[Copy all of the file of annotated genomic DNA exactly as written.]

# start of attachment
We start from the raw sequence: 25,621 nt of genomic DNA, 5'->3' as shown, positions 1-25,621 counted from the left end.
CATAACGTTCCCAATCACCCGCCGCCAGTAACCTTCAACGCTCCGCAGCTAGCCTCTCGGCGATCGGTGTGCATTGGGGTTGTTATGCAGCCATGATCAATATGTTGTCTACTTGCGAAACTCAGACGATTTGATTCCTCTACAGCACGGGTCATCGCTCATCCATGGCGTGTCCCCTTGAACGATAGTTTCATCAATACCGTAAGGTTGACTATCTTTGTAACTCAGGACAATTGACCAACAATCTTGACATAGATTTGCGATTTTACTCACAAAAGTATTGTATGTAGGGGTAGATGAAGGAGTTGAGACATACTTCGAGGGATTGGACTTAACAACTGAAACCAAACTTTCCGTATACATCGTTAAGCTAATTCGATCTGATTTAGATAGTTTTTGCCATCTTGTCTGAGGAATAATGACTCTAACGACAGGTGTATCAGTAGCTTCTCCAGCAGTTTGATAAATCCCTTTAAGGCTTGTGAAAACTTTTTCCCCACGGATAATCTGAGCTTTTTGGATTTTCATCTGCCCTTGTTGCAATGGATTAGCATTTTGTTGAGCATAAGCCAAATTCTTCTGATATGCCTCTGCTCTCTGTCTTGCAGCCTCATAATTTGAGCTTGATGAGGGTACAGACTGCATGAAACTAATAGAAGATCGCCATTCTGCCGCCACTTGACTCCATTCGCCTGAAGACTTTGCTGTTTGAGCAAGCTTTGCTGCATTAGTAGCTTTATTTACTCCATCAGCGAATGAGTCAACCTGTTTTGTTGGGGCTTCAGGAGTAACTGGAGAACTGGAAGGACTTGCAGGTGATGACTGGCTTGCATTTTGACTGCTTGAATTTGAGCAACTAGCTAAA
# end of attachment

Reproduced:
We start from the raw sequence: 25,621 nt of genomic DNA, 5'->3' as shown, positions 1-25,621 counted from the left end.
CATAACGTTCCCAATCACCCGCCGCCAGTAACCTTCAACGCTCCGCAGCTAGCCTCTCGGCGATCGGTGTGCATTGGGGTTGTTATGCAGCCATGATCAATATGTTGTCTACTTGCGAAACTCAGACGATTTGATTCCTCTACAGCACGGGTCATCGCTCATCCATGGCGTGTCCCCTTGAACGATAGTTTCATCAATACCGTAAGGTTGACTATCTTTGTAACTCAGGACAATTGACCAACAATCTTGACATAGATTTGCGATTTTACTCACAAAAGTATTGTATGTAGGGGTAGATGAAGGAGTTGAGACATACTTCGAGGGATTGGACTTAACAACTGAAACCAAACTTTCCGTATACATCGTTAAGCTAATTCGATCTGATTTAGATAGTTTTTGCCATCTTGTCTGAGGAATAATGACTCTAACGACAGGTGTATCAGTAGCTTCTCCAGCAGTTTGATAAATCCCTTTAAGGCTTGTGAAAACTTTTTCCCCACGGATAATCTGAGCTTTTTGGATTTTCATCTGCCCTTGTTGCAATGGATTAGCATTTTGTTGAGCATAAGCCAAATTCTTCTGATATGCCTCTGCTCTCTGTCTTGCAGCCTCATAATTTGAGCTTGATGAGGGTACAGACTGCATGAAACTAATAGAAGATCGCCATTCTGCCGCCACTTGACTCCATTCGCCTGAAGACTTTGCTGTTTGAGCAAGCTTTGCTGCATTAGTAGCTTTATTTACTCCATCAGCGAATGAGTCAACCTGTTTTGTTGGGGCTTCAGGAGTAACTGGAGAACTGGAAGGACTTGCAGGTGATGACTGGCTTGCATTTTGACTGCTTGAATTTGAGCAACTAGCTAAA